Tharoor stole the show on the second day at Mathrubhumi literary festival. On a session with journalist and author Mihir Bose, Tharoor said penning the book Why I am a Hindu resonated from his upbringing and the fact that Hinduism “has now been reduced to a contemporary political distortion”….reports Asian Lite News
Congress MP Shashi Tharoor stole the show on the second day of the three day Mathrubhumi International Festival of Letters being held as he took the centre stage to explain what prompted him to pen his latest book “Why I am a Hindu”.
Explaining this at a session with journalist and author Mihir Bose, Tharoor said penning the book resonated from his upbringing and the fact that Hinduism “has now been reduced to a contemporary political distortion”.
“It has now been distorted to a faith of delirious fanaticism. The time has come to say to the public that what you portray is not Hinduism but pseudo-‘sick’ularism, which is the famous term of abuse by trollers,” he told the packed audience.
He added that his book is not on Hindutva but on Hinduism.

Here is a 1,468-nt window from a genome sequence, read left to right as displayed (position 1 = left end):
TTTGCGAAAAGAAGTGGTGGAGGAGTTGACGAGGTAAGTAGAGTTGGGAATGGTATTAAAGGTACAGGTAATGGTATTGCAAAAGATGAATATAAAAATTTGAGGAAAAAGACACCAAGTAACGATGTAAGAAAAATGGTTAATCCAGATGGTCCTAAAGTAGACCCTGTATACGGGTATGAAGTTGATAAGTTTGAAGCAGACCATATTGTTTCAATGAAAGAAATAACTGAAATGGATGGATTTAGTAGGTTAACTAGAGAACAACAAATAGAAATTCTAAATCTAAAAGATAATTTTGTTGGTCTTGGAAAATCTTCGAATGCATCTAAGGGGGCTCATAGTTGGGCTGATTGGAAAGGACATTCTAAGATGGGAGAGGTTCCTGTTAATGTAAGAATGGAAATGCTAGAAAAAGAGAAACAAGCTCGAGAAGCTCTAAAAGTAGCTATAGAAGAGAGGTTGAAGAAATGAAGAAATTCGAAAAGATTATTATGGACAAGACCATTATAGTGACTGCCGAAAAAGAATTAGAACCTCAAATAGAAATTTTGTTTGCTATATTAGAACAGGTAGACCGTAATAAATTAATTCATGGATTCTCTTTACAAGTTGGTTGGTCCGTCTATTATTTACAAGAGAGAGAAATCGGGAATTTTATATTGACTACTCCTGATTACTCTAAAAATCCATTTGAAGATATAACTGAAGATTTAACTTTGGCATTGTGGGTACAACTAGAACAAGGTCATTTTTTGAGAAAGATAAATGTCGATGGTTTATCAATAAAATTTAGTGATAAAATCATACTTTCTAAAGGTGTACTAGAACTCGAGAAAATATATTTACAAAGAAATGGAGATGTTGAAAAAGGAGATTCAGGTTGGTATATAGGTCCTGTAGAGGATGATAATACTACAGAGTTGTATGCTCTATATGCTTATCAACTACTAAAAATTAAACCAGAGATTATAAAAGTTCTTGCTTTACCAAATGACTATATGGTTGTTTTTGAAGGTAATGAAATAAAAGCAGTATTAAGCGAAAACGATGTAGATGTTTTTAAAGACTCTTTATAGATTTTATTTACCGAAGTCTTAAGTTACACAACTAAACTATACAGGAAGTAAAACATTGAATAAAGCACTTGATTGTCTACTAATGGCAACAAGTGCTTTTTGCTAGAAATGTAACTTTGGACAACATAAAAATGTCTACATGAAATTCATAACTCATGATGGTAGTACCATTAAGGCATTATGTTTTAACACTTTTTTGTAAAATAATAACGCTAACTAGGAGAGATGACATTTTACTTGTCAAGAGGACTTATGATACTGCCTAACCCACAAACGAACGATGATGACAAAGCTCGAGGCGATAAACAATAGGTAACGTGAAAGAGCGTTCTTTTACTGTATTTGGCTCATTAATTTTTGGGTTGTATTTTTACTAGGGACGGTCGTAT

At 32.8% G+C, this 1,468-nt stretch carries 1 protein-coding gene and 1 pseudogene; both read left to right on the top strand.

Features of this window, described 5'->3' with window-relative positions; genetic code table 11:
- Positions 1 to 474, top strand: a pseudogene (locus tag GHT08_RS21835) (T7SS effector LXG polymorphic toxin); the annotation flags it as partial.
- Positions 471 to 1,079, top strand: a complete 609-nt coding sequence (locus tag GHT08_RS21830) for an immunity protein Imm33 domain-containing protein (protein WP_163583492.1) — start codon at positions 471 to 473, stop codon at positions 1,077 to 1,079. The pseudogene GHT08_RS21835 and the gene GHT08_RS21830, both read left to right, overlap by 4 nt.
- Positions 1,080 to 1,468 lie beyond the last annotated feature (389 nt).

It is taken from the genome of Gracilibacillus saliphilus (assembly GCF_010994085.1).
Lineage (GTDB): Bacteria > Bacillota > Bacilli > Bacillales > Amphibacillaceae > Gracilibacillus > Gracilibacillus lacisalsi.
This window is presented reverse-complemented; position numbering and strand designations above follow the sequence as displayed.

“It is saying that Hindutva is not Hinduism which is a religion of acceptance, a religion of ahimsa and satya,” he added.
Another interesting session of the day was a panel discussion moderated by acclaimed writer Anita Nair where Centre for Elephant Studies Director T.S. Rajeev and wildlife photographer and nature conservation activist N.A. Naseer shared their experiences.
The session “Malayaliyude Aana – kodum sneham, kodum droham (Elephants of Malayalees – extreme love and extreme atrocity)” covered several aspects of the Malayalees’ love for the elephant, which according to the panellists, was now an obsession with little regard for the welfare of the animal.
Rajeev explained the physical and behavioural peculiarities of the elephant that made the animal a misfit for the role imposed on it by Malayalees – that of leading processions at temple festivals.
“Elephants have a lower body temperature than human beings, so the animals should not be exposed to extreme hot weather. But temple festivals are held at the hottest time of the year,” he said.
Nair recalled the pride with which “temple committee members showed off the number of elephants arranged for the festival” at her hometown in Kerala while no one spared a second thought about the inconvenience caused to the animals in the process.
Her latest book “Kaakae, Kaakae koodu evide” was also released.
Naseer, who shot to fame 25 years ago with this disturbing photograph of an injured elephant being used in a temple procession, said he was at the event hoping to bring awareness to the issue.
The three day event, which ends today, has seen William Dalrymple, Ukrainian novelists Oksana Zabuzho and Andrei Kurkov, Ghanian Ayesha Harruna Attah, Malaysian novelist, poet and educator, Bernice Chauly and around 100 writers from 10 countries taking part.